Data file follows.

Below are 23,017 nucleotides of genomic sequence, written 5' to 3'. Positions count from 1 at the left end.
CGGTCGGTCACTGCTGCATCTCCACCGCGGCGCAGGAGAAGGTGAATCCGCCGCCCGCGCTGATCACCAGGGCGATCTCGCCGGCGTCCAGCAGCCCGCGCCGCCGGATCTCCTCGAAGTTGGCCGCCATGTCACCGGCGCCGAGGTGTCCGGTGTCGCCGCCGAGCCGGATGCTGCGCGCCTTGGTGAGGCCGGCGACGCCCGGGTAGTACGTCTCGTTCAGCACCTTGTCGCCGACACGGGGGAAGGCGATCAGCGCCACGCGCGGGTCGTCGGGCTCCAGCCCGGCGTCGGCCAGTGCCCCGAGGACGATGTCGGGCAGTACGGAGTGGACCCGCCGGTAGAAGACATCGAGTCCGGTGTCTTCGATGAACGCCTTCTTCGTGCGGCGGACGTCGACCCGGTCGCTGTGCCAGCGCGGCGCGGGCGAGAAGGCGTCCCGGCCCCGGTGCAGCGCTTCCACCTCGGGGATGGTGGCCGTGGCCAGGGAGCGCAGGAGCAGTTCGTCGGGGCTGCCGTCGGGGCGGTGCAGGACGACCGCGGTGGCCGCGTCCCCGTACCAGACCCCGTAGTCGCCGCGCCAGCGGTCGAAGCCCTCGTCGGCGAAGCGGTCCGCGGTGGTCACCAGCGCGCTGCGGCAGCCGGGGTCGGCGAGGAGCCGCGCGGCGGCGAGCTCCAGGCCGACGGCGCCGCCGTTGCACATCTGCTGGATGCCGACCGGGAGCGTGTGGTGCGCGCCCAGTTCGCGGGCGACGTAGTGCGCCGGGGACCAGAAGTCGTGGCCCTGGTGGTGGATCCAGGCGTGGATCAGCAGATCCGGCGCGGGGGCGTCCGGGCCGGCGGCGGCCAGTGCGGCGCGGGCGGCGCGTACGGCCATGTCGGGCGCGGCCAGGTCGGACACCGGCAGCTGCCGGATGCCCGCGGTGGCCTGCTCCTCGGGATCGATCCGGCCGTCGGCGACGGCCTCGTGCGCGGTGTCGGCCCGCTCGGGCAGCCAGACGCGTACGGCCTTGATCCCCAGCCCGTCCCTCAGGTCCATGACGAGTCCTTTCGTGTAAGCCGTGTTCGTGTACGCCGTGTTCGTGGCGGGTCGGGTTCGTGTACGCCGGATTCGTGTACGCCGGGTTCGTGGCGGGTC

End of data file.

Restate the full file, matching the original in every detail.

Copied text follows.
Below are 23,017 nucleotides of genomic sequence, written 5' to 3'. Positions count from 1 at the left end.
CGGTCGGTCACTGCTGCATCTCCACCGCGGCGCAGGAGAAGGTGAATCCGCCGCCCGCGCTGATCACCAGGGCGATCTCGCCGGCGTCCAGCAGCCCGCGCCGCCGGATCTCCTCGAAGTTGGCCGCCATGTCACCGGCGCCGAGGTGTCCGGTGTCGCCGCCGAGCCGGATGCTGCGCGCCTTGGTGAGGCCGGCGACGCCCGGGTAGTACGTCTCGTTCAGCACCTTGTCGCCGACACGGGGGAAGGCGATCAGCGCCACGCGCGGGTCGTCGGGCTCCAGCCCGGCGTCGGCCAGTGCCCCGAGGACGATGTCGGGCAGTACGGAGTGGACCCGCCGGTAGAAGACATCGAGTCCGGTGTCTTCGATGAACGCCTTCTTCGTGCGGCGGACGTCGACCCGGTCGCTGTGCCAGCGCGGCGCGGGCGAGAAGGCGTCCCGGCCCCGGTGCAGCGCTTCCACCTCGGGGATGGTGGCCGTGGCCAGGGAGCGCAGGAGCAGTTCGTCGGGGCTGCCGTCGGGGCGGTGCAGGACGACCGCGGTGGCCGCGTCCCCGTACCAGACCCCGTAGTCGCCGCGCCAGCGGTCGAAGCCCTCGTCGGCGAAGCGGTCCGCGGTGGTCACCAGCGCGCTGCGGCAGCCGGGGTCGGCGAGGAGCCGCGCGGCGGCGAGCTCCAGGCCGACGGCGCCGCCGTTGCACATCTGCTGGATGCCGACCGGGAGCGTGTGGTGCGCGCCCAGTTCGCGGGCGACGTAGTGCGCCGGGGACCAGAAGTCGTGGCCCTGGTGGTGGATCCAGGCGTGGATCAGCAGATCCGGCGCGGGGGCGTCCGGGCCGGCGGCGGCCAGTGCGGCGCGGGCGGCGCGTACGGCCATGTCGGGCGCGGCCAGGTCGGACACCGGCAGCTGCCGGATGCCCGCGGTGGCCTGCTCCTCGGGATCGATCCGGCCGTCGGCGACGGCCTCGTGCGCGGTGTCGGCCCGCTCGGGCAGCCAGACGCGTACGGCCTTGATCCCCAGCCCGTCCCTCAGGTCCATGACGAGTCCTTTCGTGTAAGCCGTGTTCGTGTACGCCGTGTTCGTGGCGGGTCGGGTTCGTGTACGCCGGATTCGTGTACGCCGGGTTCGTGGCGGGTC